10 Ways To Avoid Being Sued On Twitter

Adrianos is an Internet Defamation attorney in Los Angeles and authors the California Defamation Law Blog. Follow him @adrianos.

Let me cut to the chase. You DO NOT want to be sued on Twitter.

Being sued already stinks enough. Trust me. I know all about this because I’m a lawyer and I sue people for a living (don’t hold it against me).

But being sued for a tweet is even worse.

First off, think of what your friends will say.  “Hi John, have you seen Bill lately?” “No, he was drunk-tweeting so he got sued.”  Imagine the harassment you’d experience at the hands of your buddies.  I shudder to even think about it!

Second, imagine what your customers will say when they read about it online and the headline reads, “Drunk Twit Gets Sued For Tweets.” Think they’re going to hire you again? Probably not.

Worst of all, you could lose your privilege to Tweet under Twitter’s Terms of Service. And that would mean the end of world undoubtedly.

So how do you avoid this?  I’m going to show you 10 basic ways to avoid being sued on Twitter. Now, most of this is common sense.  But, as you know, “common sense is not so common.” -Voltaire.  So let’s dive in.

1. Take Your Mother’s Advice

Remember when your mother told you not to say anything if you didn’t have anything nice to say. Well, (as usual) she was absolutely right! Say the wrong thing and you could be staring down the barrel of a defamation lawsuit. Do you want to get sued? I didn’t think so.

2. Avoid “Twitter Rage”/Blow Off Some Steam

I will be the first to admit that I’ve experienced what is known as “Twitter Rage.” This is what happens when I receive: (i) gobs of porno spam; (ii) block tweets (multiple tweets from the same person within a matter of seconds; and the ultra-nefarious (iii) auto-DM.

Sometimes I lash out at the offender with a particularly pointed public tweet. But in the majority of cases I’ll just block or un-follow the person and that’ll be enough to satisfy me. When the behavior is truly egregious, however, and I’ve had a really bad day (usually because of another lawyer) I find ways to blow off some steam.

I’ll usually go for a run or go to the gym and lift some weights. This typically does the trick. For you, it could be doing yoga or picking up the phone and calling a friend. Whatever it is, I highly recommend that you do something relaxing and totally unrelated to the tweet.

But if you insist on making negative comments about other people you should at least consider doing the following . . .

3. Send A Direct Message Instead of a Straight Tweet

Sending a direct message to the person instead of a public tweet is important for at least a couple of reasons. First, you may find that the person made a mistake. For example, I once chastised a person for sending 4 tweets in rapid-fire succession. I later learned that the person was using a third party application that went haywire. Boy was I glad that I sent that person a direct message and not a public tweet!

The second reason it’s important has to do with defamation law. You see, unless you communicate the message to a third person it will not be actionable as defamation. Lawyers call this “publication,” and it’s an indispensable element to a claim for defamation.

4. State Your Opinion Instead of a Factual Assertion

The First Amendment is a Twit’s best friend since it protects opinion. So all you have to do is tweet the magic words, “In my opinion . . . ” just before any statement, right? Wrong. What most people don’t know that is that an opinion can also get you in trouble for defamation if it implies a provably false assertion of fact. Basically, the court is going to look at all the circumstances surrounding the statement and then make a determination. So tread carefully here.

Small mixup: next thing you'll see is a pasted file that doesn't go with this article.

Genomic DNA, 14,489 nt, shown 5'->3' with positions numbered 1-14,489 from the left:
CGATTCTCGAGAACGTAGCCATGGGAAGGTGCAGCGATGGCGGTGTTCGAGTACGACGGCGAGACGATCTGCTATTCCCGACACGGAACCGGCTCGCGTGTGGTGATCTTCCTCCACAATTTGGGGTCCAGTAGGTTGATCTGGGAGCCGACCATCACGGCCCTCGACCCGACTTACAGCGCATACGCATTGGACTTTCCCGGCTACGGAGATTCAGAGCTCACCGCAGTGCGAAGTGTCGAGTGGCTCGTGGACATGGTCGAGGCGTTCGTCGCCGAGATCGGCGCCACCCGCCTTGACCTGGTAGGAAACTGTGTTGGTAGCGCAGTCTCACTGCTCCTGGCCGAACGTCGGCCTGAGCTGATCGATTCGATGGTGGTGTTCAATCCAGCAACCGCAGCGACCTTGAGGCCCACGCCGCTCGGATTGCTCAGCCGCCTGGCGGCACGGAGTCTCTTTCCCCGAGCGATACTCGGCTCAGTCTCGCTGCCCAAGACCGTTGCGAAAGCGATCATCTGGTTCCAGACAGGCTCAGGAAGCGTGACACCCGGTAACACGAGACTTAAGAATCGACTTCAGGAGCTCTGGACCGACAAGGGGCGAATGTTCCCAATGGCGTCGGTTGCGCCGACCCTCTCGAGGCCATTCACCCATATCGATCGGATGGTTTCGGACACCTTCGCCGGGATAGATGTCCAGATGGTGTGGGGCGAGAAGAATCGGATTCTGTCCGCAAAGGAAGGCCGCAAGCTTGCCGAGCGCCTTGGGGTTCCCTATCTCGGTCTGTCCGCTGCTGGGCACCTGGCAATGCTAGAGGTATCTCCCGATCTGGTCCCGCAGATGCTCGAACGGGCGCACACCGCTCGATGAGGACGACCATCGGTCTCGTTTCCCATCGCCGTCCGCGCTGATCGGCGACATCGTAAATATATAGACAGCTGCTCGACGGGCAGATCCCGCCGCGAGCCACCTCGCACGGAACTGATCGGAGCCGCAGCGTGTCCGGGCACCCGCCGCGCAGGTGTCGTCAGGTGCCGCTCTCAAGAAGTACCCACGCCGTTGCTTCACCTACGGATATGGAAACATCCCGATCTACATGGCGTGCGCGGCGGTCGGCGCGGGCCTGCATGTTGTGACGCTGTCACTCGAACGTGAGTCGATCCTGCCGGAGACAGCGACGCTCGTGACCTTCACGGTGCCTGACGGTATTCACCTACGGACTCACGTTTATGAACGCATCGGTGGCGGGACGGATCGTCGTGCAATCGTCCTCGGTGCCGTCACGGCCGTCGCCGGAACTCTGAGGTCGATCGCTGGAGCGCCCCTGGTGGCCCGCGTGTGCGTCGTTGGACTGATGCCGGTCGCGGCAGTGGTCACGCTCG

5. Don’t Use Your Name As Your Twitter Handle

The law values the right to anonymous speech. One of the best ways to remain anonymous on Twitter is to use an alias or a penname. Now, don’t get me wrong here. I am NOT advocating that you engage in any shenanigans.  All I’m saying is that if you are especially critical of a certain company or an individual, you may not want to use your name as your Twitter handle.

6. Check Your Sources

Factual assertions lead to lawsuits. Therefore, you must verify whether your factual assertions are accurate, if you are making any. And don’t rely on just any sources. Seek out credible and unbiased sources and keep a record of what you did to investigate the facts included in your tweet, if possible.

7. Lay Off The Booze

Not too long ago I thought I would be cool and tweet about my friend’s bachelor party. This could have lead to DISASTROUS results. Fortunately, a good friend persuaded me not to do it. Consequently, what happened in Vegas stayed in Vegas. Bottom line: don’t drink and tweet (not even a glass of wine, it’s just not worth it).

8. Don’t Violate Copyright Laws

This is pretty simple. Just don’t do it. Twitter takes this very seriously. They even have a special email address an aggrieved copyright owner can use to contact Twitter: copyright@twitter.com

9. Don’t Violate Trademark Laws

Twitter reserves the right to “reclaim usernames on behalf of businesses or individuals that hold legal claim or trademark on those usernames.” Did I mention you might get sued as well by the rightful owner of the trademark?

10. Don’t Impersonate Another Person

This is the fast track to a lawsuit, especially if you impersonate a celebrity. You will get sued if you do this. Again, just don’t do it. The worst part is that people usually do it for the “sake of comedy,” and it rarely ends up being funny. OK, the guy impersonating Shaq was pretty funny. But that’s the exception, not the rule.

At the end of the day, it’s important to remember that you are solely responsible for what you Tweet so be very careful.

I really enjoyed writing this article for you and I look forward to reading and responding to your comments.

Adrianos is licensed to practice law in California only. This blog post does not constitute legal advice, nor is it intended to create an attorney-client relationship. Happy tweeting!

Comments

  • August 21, 2009

    Tweeting about a bachelor party?! That’s a terrible idea!!

  • August 21, 2009

    These are some great common sense rules to abide by. I don’t agree with not using your name as your Twitter handle for two main reasons:

    1) The courts may force Twitter to unmask your identity if someone sues them. This just occurred yesterday when the courts forced Google to unmask an anonymous blogger who made “tormenting remarks” against a Vogue model. San Francisco Chronicle Article: http://is.gd/2qafG

    2) Using your actual name for your Twitter handle is a great way to increase your ranking and online presence on search engines such as Google. Each tweet actually has its own page that Google indexes and displays on search results pertaining to your name. The many links to articles and other sites (including your own such as Facebook, LinkedIn or your blog) help boost your rankings, especially when high-ranking individuals retweet your posts.